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- The Unutterable by The Fall
9/10 Clinton Staff review, 03 July 2014
Absolutely stunning turn of the millenium record from Mark E Smith's long running troupe. Incredibly inventive, this is a confident, strident version of the Fall with ideas bursting from the seams. Lots of sonic detrius has been hurled on the tracks giving a modern, bright sound to the songs which are typically all over the place and range from the standard garage grind to pulsing electronics and even some loungey jazz. This first ever vinyl pressing for the record is not approved by MES but looks the part with decent artwork. Sound quality is a little thin but pump up the volume and you'll be fine.
8/10 jean-marc Customer review, 28th July 2014
The missus has always been a big Fall fan. It's said you can date which years ex-students went to Uni by which Fall albums they have in their collection, though my fair princess has all their studio albums, the soundtrack to her life she calls them.
She has always bought the Fall on vinyl, so I'd assumed that everyone of their 30 odd studio albums was released on that format, so I was surprised to find that 'The Unutterable' hadn't been.
Vinyl, is it a personal thing? I don't think so; there's a much richer, accessible sound to this LP than its cd counterpart. The guitars enliven while the drums resonate throughout. Plus the gatefold cover is a joy to behold with two thick slabs of premium vinyl held within.
The album itself sees the Fall on top form; the influence of then band member Julia Nagle much to the fore. Reviewing individual tracks seems a bit meaningless, as what we get is a holistic package of pop infused slightly lo-fi vibrant musings. Immediate stand out track is probably the anthemic 'Hands up Billy', but other tracks take several few playings to reveal their more hidden and delicate flavours, rather akin to the advantage an expensive perfume has over a blast of cheap scent
'Pumpkin soup and mashed potatoes' is an oddity, with its tongue warmly and lovingly stuck in its cheek, but all in do you really need a review of a Fall album before buying it? As Mark E. Smith once said, 'people wouldn't believe the sun had risen unless they read about it in the Guardian'.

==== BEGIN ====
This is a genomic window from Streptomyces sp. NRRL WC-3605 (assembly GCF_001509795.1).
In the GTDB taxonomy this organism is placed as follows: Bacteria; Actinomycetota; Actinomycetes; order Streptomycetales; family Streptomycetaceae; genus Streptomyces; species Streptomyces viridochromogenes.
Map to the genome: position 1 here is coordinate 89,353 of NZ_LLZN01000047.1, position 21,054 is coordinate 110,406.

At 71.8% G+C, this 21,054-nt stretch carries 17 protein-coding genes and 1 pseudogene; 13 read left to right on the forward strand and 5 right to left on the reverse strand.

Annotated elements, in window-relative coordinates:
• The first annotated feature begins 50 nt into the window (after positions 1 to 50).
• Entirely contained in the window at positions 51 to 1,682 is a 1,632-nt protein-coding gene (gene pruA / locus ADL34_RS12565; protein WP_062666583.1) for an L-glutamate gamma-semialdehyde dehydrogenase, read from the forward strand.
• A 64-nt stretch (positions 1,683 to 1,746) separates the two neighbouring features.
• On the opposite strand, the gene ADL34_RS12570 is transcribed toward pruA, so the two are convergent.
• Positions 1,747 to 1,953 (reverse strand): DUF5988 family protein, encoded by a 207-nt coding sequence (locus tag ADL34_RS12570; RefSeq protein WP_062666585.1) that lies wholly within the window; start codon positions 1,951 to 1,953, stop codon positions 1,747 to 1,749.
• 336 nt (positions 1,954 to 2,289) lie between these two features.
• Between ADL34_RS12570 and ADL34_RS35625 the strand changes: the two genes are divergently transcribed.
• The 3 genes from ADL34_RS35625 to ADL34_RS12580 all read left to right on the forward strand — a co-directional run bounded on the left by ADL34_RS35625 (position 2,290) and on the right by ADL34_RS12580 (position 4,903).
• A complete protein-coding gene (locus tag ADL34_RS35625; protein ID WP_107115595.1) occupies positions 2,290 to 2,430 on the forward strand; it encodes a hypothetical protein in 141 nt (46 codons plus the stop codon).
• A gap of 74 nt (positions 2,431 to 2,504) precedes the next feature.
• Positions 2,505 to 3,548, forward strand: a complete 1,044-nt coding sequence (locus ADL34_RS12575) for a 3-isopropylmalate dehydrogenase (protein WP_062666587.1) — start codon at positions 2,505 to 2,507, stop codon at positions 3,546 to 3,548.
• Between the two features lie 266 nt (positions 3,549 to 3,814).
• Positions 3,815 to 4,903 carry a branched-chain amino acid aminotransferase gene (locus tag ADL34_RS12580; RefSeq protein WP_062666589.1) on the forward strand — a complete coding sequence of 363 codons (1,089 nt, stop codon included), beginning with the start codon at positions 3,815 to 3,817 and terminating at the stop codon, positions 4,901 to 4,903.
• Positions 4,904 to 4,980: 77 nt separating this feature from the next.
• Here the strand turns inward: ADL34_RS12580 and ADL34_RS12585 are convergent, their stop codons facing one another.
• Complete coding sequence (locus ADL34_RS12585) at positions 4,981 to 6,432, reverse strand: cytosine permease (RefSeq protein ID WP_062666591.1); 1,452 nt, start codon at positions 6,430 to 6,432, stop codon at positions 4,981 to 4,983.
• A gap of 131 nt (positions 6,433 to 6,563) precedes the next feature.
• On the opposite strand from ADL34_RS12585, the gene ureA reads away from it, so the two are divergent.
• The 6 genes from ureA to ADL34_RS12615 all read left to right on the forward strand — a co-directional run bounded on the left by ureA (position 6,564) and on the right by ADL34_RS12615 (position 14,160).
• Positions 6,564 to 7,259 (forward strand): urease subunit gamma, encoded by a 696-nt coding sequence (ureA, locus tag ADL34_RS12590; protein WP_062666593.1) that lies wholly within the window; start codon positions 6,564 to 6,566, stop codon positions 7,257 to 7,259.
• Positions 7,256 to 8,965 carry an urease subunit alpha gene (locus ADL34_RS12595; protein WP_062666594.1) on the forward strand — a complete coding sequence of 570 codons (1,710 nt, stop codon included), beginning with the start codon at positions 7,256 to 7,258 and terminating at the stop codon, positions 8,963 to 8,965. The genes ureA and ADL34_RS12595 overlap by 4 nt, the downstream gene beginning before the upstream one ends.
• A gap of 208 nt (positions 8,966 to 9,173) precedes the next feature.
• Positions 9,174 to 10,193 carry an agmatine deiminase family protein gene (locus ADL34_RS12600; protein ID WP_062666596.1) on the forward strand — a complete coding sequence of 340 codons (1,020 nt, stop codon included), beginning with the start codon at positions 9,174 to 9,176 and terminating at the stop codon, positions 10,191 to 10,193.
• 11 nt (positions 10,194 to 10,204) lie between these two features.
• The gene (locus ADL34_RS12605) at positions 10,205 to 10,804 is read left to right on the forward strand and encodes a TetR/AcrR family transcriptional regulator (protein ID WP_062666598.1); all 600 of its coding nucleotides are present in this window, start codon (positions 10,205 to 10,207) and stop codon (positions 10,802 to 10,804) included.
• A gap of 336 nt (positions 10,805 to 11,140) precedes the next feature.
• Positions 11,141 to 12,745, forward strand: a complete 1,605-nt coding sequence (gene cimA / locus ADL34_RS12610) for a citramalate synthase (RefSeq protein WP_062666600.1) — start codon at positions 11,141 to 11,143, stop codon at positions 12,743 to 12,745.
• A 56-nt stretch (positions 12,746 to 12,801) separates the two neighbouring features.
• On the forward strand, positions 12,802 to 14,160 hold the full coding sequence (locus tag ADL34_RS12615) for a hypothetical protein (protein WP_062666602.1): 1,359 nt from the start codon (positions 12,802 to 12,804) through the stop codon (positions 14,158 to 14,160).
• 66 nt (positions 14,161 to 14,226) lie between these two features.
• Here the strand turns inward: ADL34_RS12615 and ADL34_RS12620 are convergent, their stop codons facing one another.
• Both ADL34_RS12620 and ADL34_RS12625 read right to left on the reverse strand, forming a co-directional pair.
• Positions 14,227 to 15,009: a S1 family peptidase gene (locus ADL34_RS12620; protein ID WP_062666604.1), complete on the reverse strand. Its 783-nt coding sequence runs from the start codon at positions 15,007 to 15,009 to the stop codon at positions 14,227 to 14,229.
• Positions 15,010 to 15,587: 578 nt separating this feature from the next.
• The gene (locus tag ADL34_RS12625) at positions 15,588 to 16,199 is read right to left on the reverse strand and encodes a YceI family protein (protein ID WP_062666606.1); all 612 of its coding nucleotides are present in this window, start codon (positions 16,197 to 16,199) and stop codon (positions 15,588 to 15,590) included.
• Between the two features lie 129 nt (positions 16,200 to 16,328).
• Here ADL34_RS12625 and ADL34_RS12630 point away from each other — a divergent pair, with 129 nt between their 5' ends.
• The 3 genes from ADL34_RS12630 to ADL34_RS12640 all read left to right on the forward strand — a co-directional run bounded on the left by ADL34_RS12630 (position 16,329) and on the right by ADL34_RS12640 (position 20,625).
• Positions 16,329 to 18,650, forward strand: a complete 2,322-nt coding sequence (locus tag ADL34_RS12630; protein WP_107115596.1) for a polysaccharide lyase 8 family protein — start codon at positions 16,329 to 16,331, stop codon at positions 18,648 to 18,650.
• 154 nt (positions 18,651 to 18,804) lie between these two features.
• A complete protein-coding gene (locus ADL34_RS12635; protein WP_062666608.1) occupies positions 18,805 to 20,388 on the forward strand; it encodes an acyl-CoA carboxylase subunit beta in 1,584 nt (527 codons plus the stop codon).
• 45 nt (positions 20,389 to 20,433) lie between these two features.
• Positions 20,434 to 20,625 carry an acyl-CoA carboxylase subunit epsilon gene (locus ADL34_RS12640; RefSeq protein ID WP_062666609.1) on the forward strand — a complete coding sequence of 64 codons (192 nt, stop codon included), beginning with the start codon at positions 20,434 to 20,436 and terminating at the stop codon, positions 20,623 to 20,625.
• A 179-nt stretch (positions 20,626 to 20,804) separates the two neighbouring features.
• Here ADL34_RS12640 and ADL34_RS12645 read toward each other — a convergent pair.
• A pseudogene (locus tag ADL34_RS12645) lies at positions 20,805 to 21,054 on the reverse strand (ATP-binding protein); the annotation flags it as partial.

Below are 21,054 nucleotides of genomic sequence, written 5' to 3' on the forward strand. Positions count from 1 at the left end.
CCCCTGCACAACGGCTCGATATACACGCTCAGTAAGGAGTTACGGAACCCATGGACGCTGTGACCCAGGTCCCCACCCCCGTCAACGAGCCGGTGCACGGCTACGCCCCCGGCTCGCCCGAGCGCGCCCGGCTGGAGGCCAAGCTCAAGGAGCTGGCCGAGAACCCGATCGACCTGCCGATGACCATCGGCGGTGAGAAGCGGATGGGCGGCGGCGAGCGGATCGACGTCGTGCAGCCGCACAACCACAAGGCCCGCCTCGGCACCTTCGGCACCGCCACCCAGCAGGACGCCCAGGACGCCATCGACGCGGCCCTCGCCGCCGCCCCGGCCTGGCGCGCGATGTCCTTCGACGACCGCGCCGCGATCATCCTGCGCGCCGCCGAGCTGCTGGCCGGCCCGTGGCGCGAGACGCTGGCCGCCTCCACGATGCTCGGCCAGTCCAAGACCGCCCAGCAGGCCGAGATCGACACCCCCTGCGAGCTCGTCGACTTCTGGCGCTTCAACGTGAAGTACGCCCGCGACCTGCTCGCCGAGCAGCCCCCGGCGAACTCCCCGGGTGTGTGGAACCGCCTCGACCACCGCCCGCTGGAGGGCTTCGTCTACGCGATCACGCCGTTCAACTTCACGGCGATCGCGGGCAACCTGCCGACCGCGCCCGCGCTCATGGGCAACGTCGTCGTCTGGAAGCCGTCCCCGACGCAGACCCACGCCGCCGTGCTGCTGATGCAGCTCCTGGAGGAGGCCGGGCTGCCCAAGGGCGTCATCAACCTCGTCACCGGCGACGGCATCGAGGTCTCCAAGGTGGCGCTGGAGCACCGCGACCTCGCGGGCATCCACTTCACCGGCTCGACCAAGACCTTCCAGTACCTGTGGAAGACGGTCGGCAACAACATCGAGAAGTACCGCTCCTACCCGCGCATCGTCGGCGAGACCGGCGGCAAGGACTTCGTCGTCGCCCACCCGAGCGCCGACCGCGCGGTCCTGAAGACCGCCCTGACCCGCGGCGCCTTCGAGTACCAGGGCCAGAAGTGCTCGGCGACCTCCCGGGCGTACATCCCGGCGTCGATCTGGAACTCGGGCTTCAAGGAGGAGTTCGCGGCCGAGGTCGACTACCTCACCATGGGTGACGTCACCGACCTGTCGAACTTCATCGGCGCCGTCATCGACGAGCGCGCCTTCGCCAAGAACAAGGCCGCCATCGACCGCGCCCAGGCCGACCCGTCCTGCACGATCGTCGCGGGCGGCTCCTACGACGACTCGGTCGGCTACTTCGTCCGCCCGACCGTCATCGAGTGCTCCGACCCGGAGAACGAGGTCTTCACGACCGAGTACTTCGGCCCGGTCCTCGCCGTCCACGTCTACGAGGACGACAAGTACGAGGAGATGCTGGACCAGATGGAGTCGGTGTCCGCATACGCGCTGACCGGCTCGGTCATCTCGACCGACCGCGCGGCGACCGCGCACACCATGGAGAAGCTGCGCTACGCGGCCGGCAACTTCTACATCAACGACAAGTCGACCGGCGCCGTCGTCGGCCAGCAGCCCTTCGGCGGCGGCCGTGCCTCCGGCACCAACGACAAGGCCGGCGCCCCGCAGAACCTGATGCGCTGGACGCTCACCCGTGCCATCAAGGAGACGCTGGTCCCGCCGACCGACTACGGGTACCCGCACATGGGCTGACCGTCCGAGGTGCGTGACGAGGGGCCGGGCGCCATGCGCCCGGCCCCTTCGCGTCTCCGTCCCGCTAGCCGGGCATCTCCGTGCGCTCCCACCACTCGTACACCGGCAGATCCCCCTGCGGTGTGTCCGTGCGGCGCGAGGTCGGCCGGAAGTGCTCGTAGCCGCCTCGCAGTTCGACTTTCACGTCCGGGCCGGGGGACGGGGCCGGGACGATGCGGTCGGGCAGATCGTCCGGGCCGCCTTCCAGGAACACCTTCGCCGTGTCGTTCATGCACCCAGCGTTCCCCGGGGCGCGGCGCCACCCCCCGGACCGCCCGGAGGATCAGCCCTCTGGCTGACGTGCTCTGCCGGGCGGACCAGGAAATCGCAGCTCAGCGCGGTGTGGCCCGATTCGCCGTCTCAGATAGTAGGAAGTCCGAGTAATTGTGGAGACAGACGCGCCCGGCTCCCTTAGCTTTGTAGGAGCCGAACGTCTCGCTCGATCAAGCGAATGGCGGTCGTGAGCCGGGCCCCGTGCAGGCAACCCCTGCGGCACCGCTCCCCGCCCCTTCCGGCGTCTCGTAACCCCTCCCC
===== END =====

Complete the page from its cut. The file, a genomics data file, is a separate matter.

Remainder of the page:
It's the Fall on vinyl, what more do you need to know?
7/10 Paul Hirons Customer review, 2nd July 2014
Whenever you read a review of a new Fall LP in a music magazine the journalist always, without fail, says that it's a return to form for the band. This comment represents lazy journalism and conceals the fact the journalist has not heard a Fall LP for at least 10 years, unable to comment on the up and down musical history of the group. But The Unutterable genuinely represents a return to form after a patchy, disjointed and tumultuous period in the mid-to-late 1990s. The Fall entered the new millennium with a new, younger band and this changing of the guard produced this: a fresh(er) sounding group of songs. As other reviews have stated, it starts off in superb corruscating style with Cyber Insekt and Two Librans, chugs like fug on Sons Of Temperence, and churns with introspective bile in the extraordinary Dr Buck's Letter (a precursor to Blindness). But The Fall being The Fall, and MES being MES, can't quite keep it together and it, Ketamine Sun aside, does, erm, fall away in ramshackle, surreal style towards the end. No matter - this is style as original and interesting as ever and well worth a listen.
* The Unutterable signalled a fertile period for the group, with subsequent LPs The Real New Fall LP and Fall Heads Road hitting new and interesting heights.
9/10 CBrowne Customer review, 24th May 2014
'The Unutterable' splutters into life with the dizzying electronic/ garage-rock spin of 'Cyber Insekt', Smith's fascination with technology that harks back to 'Eat Y'Self Fitter' etc. coming to the fore. 'Two Librans' concerns itself with star signs and Oprah Winfrey, with more of a focus on Adam Helal's lurching bassline and fellow new-ish recruit Neville Wilding's guitar than Julia Nagle's space-y electronics which dominate the opener.
Some songs retain more recognisable Fall sensibilities, like the frantic rush of 'Sons Of Temperance', which is followed by 'Dr Buck's Letter', relying more on a crushing, fuzzy bassline and more of Nagle's electronics, Mark E Smith ranting about Bukowski or something. It's hard to pin it down to any kind of sound, and it's the kind of reinvention that you would be surprised by were it anyone else. 'Hot Runes' leans more towards the band's garage roots, which makes 'Dr Buck's...' and the following 'Way Round' even more surprising, showing the tremendous range of the group on this LP. The claustrophobic, muffled 'Serum' is more new and beguiling Fall Sound.
It doesn't always work - the merits of 'Midwatch 1953' and 'Pumpkin Soup And Mashed Potatoes' are highly debatable, the leader framed by a razzle-dazzle trumpet-led instrumental, but really it just goes to show how mental this guy and group are.
The further you submerge yourself into 'The Unutterable', the more you find yourself exposed to Mark E Smith's demented creative vision. It's arguably one of the group's best, and certainly one of their most varied and weird. It's even more bizarre considering the next year followed one of the group's most reviled releases, the back-to-basics 'Are You Missing Winner?' which largely sounds as if it was recorded in Smith's shed, whereas this benefits from Grant Showbiz's slick production and toys. Classic Fall.
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